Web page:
Tuesday, August 4, 2009

August 2009. The Situation

The situation is that I have been waiting the last three weeks. Waiting for this, waiting for that.

Today I took issue 164 of Smith’s Report to the printer. I’m a week ahead of last month, two weeks behind where I should be. Still, it's to the printer, and that’s something.

I’m reading Last Call at Elaine’s. My friend Bob sent it to me from Queens. I’d never heard of it. There’s no need to read it. I’m liking it. Published by St. Martin’s Press, I’m surprised at how carelessly it was proofed. The story of an alcoholic bartender turned writer. A simple tale. My sort of thing.

I may have to change the way I sleep. Give up trying to sleep through a night. More than three, four hours at a stretch. Can’t do it. I've always done it, now I can't. Result—I’m tired. First it was the cancer. That’s over for the time being. Then it was the neuropathic pain, the twisted sciatica nerve where I used so many pain meds that for seven weeks I couldn’t wake up. The worst of that is over.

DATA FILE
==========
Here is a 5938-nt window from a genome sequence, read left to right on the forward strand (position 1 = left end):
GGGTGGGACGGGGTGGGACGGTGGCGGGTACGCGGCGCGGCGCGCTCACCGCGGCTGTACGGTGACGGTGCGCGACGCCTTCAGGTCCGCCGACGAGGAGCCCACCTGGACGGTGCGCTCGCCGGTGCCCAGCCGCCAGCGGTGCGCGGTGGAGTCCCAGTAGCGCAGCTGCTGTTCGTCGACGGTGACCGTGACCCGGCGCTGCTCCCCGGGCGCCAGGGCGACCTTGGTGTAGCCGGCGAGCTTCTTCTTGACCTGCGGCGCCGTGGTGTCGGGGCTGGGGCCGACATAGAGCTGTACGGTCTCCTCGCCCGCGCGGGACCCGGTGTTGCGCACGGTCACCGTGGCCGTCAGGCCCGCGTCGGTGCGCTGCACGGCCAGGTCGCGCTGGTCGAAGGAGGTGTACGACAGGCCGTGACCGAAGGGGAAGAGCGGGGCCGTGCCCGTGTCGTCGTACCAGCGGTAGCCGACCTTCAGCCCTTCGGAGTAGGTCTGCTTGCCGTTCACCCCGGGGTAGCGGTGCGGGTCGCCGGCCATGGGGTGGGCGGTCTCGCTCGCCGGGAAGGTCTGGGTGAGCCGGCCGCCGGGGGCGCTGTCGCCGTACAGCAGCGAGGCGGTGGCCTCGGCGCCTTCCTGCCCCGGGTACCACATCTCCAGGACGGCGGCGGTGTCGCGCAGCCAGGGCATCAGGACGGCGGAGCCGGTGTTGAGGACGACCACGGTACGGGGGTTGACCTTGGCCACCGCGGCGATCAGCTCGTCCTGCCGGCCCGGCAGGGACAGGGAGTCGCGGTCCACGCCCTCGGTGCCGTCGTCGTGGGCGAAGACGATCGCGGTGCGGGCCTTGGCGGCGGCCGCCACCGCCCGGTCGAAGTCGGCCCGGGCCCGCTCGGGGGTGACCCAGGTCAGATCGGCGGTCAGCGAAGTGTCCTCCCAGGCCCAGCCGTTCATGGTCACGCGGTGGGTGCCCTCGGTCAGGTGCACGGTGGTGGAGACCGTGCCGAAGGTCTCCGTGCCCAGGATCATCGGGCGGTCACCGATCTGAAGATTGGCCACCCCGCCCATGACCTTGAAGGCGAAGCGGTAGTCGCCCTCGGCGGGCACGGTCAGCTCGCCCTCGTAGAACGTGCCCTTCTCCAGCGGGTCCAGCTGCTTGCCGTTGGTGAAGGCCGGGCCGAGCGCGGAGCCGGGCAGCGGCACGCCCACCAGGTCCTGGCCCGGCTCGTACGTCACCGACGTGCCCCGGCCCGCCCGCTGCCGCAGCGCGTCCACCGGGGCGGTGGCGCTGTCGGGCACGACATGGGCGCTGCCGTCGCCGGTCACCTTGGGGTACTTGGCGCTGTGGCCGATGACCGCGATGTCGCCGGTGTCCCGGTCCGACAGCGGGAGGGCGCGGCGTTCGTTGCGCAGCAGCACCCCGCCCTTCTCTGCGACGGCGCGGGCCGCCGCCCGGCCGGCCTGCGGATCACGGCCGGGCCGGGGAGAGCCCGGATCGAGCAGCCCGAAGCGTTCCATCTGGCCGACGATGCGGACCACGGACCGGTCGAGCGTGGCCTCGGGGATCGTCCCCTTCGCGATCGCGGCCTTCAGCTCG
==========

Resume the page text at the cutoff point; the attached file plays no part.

Now it’s three to four hours awake, then I need to sleep. Trying to fight it, can’t. Why fight it? Change the routine. Do what’s necessary to get the work done. Need to start walking again. Osteoporosis in the left knee, left hip. It’s the knee that will keep me from walking. My primary care doctor, Mrs. Singh, tells me the osteoporosis is “everywhere.” Hasn’t hit the brain yet. But then, if it had, how would the brain know?

On the one hand I want to let it be known what the situation is, that’s what I do, on the other I am afraid it will discourage readers from supporting me, the work. Still, it’s what I do. I spill the beans. That’s pretty much what I have done from the beginning. Spill the beans.

Two Saturdays ago in the evening I was at the bar at Vince’s fish restaurant watching the boxing. It was my first night out in two months. I was alone, very weak, could not walk well, but after a couple dark beers I felt pretty good. In the middle of a good light-weight fight between two Hispanics I do not know, the brain remembered Truman Capote. Don’t ask. No idea. I met Capote one night at the Bodley Gallery on East 60th in New York. Late 1950s. I was an employee there, it was a very small gallery, but I don’t recall that we chatted.

But there at the bar in Vince’s it was not Capote in person that the brain had recalled, but an image of him that has been reproduced many times. I think he’s reclining on a couch, holding a pencil, a paper pad, and a drink. He’s writing. He used to drink to write. It helped him. There I was at Vince’s bar. I had not been writing for several weeks. Now I was drinking. The next thing might be that I would be writing. I suppose that was what the brain was trying to organize for me. We'll see.

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